Posts Tagged vigilante

“Good Night.”

"Good Night."

This is what I would be saying if I encountered a burglar in my home, was able to overpower him. After caving in his vacant skull with a 40mm Bofors shell. If necessary, I would chase him away and administer this treatment in the street, save he come back with his mates to finish the job.

To neutralise this threat should be my right; after all, I would have been simply sitting at home minding my own business and the burglar would have made the conscious decision to break into my home to steal my property or worse. It’s a no-brainer, surely?

Well, not in the case of businessman Munir Hussainwho confronted an intruder, chased him outside and then pulverised his head with a cricket bat. Fair enough I would say – so long as the stroke was administered with a cultivated brutality á la Graeme Smith. Front foot forward, a smooth and even backlift, and a clean sweet strike over the ropes. One would have thought that would have been that: call the emergency services, have them scrape the shit and blood off the ground, job done.

But no. While Walid Salem – who had a list of previous offenses as long as both of Andrew Marr’s arms – was released back into public circulation, Mr. Hussain and his brother who also waded in have been given thirty and thirty-nine months in gaol respectively. Surely this fact alone serves to explain why people take such action? If the justice system protected the victim rather than concentrate on the rights of the criminal, ordinary people would have more faith in it. If the police dealt with these cases firmly and in force, people like Mr Hussain would not find themselves being cornered into taking such aggressive measures.

The usual liberal talking heads – the sort of people I’d describe as the organic butternet squash risotto brigade – have been quick to come down on the side of the judge who meted out these ridiculous sentences, and more often than not have thrown around terms like “vigilante”. I would suggest these people – including Antonia Senior, the author of the linked Times article – take some time out to look up the term.

Senior has attempted to present both sides of the argument in that familiar condescending, patronising way: she is – by her own admission – doomed to cling to her liberal credentials but yet at the same time feels the need to understand why some people would rather choose to serve up a knuckle sandwich or worse to a burglar as opposed to a cucumber one and cup of free trade herbal tea:

“A small band of the liberal elite makes the laws, disputes them in court, writes about them in papers and chatters about them on the box. It makes me both relieved and squeamish — relieved that my nice, liberal view of the world prevails, and squeamish that its execution is so inherently illiberal and anti- democratic. It’s a “we know better” political philosophy whose only defence is a plaintive cry, “But we do!” What’s the logical, intellectual justification for our stranglehold on this democracy? There is none that I can think of; I’m just glad to be on the inside, looking out.”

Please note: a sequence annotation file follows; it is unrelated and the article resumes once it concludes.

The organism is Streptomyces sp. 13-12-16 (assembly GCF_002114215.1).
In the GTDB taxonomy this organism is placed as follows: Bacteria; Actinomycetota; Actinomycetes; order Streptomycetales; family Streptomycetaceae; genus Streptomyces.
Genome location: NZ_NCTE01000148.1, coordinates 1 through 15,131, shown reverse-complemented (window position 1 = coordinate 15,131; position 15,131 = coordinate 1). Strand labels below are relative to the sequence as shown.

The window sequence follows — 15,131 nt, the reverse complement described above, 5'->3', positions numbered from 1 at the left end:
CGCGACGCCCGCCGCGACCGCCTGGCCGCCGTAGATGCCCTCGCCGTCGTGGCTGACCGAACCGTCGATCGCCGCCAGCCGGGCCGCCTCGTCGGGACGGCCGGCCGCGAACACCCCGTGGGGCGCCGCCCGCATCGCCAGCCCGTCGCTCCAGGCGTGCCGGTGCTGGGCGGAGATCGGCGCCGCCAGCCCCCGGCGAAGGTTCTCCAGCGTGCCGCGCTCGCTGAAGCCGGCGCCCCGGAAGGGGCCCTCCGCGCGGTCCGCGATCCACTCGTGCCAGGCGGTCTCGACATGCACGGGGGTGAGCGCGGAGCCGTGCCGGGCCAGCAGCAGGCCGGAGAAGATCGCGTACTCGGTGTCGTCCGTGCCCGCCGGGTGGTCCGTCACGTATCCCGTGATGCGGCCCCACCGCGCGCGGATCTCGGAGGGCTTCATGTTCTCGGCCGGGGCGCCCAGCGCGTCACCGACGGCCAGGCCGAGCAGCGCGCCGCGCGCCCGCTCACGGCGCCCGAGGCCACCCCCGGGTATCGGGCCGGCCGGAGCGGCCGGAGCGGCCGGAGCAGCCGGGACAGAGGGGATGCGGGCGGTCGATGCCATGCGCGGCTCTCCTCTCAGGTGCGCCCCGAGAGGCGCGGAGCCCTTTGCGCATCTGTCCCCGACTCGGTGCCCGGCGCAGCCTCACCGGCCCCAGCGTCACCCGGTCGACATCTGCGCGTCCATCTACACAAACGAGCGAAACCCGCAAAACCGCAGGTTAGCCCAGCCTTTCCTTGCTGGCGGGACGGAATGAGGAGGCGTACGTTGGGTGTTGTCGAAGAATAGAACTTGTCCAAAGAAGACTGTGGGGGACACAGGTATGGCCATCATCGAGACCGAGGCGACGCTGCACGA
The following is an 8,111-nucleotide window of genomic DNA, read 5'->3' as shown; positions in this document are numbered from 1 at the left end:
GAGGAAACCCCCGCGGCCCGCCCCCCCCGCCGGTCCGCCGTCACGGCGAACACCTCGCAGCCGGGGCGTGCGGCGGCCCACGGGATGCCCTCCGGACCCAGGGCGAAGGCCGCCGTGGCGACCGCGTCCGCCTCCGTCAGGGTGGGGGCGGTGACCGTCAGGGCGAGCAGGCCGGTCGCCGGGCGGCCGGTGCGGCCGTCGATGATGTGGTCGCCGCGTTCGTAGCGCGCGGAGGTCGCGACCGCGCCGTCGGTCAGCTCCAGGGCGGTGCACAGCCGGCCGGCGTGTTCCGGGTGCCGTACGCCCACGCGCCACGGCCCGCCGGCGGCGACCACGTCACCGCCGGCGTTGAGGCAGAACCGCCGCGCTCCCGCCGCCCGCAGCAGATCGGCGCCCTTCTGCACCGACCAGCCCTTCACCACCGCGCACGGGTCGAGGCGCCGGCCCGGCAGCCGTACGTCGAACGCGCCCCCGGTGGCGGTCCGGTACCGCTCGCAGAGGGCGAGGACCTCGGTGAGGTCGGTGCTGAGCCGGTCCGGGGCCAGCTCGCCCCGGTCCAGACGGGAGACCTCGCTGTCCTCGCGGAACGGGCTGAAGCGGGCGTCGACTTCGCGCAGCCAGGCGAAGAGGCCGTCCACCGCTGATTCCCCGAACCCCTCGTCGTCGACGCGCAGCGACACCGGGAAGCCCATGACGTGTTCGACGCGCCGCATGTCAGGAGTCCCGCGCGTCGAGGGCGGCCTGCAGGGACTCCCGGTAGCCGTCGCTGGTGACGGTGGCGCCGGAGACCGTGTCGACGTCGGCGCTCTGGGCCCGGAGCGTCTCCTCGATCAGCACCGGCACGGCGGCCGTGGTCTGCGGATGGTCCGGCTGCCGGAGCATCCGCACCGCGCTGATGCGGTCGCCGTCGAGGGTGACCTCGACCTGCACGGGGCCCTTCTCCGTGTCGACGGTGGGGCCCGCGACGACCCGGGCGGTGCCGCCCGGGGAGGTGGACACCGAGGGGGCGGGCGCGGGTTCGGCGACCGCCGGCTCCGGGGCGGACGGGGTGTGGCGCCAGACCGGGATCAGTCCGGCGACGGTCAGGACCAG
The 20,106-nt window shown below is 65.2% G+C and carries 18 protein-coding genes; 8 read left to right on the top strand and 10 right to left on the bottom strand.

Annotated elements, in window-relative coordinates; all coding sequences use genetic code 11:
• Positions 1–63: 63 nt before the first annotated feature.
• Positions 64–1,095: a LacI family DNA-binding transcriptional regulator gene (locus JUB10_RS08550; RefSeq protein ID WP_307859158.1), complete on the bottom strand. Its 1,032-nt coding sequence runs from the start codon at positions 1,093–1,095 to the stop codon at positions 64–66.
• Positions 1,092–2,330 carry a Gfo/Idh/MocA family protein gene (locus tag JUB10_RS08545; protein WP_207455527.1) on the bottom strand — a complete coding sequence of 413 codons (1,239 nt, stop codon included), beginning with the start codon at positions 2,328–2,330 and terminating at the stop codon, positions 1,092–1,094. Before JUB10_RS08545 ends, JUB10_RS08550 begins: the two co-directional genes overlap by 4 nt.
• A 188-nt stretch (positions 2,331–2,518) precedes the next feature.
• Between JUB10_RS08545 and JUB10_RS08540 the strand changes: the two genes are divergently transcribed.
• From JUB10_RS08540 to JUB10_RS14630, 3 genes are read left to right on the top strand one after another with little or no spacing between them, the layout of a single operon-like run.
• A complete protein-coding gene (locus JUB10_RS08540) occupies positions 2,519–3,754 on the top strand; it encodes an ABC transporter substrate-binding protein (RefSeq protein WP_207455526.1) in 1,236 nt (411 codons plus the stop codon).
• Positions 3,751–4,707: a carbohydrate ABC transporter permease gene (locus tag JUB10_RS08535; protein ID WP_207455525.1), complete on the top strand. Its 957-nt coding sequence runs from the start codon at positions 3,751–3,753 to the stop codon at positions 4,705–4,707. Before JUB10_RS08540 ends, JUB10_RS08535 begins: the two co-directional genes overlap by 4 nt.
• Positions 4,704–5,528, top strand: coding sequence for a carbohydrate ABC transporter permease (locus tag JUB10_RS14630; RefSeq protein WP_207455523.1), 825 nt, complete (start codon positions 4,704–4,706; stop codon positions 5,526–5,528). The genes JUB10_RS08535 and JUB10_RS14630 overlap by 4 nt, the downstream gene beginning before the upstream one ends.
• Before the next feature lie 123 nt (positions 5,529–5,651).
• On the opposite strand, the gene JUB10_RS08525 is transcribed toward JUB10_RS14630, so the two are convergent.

Of course, the giveaway line comes at the end of this paragraph: Senior and her ilk are just “glad to be on the inside, looking out”. You would just need to add “of the window in my ivory tower” to this in order to get the complete picture.

Mr. Hussain was hardly a vigilante; he didn’t go out hunting for these criminals in some modern British suburban version of Death Wish. His home was violated, and the offenders were chased down the road and received what can only described as their just desserts. The only parties doing the planning were the Walid Salem and his pals; the victim’s reaction on the other hand was one of pure rage, the instinctive gut reaction to witnessing his home being invaded and his wife and children being threatened.

The story has of course been made far more dramatic by the fact that the bat used to batter the criminal was broken in three places; however I’d say this is more to do with the quality of modern bats than either the hardness of the criminal’s skull or the force of the blow. I very much doubt this would have happened with my father’s redoubtable Gunn & Moore Autograph – though if anyone tried to pull the same stunt I’d keep the bat for its intended purpose and happily introduce them to one of the two 40mm Bofors shells I have sitting by the television instead.

Critics would naturally be quick to condemn, and would no doubt argue that having chased the criminals away, I should let them go. Why? So they can bring back reenforcements while the police take ten hours to arrive? Nah. If I thought for even a second that I might be setting myself up for a bigger fall, I’d make damned sure my light-fingered friend wasn’t going anywhere.

In Munir Hussain’s case, the incident began not when he landed the first blow out in the street, but when Walid Salem made the conscious decision to invade Mr. Hussain’s house. As far as I am concerned, once this rubicon has been crossed the criminal forfeits all rights. By choosing to engage in criminal activity they are sowing the seeds; it is they, and not the victim, who should be made to reap the whirlwind.

I am sure a majority of ordinary people – who simply want to live their lives and be left alone – would think the same.

If one might wonder why the police would take so long to deal with an ongoing burglary, it might have something to do with their having to deal with a high-priority backlog of speeding tickets – or a lack of resources caused by their needing half a dozen officers to “subdue” a female Italian art student before holding her for five hours in a cell and issuing an eighty-pound fine. Well, it’s one more for the statistics, eh?

For the love of God.

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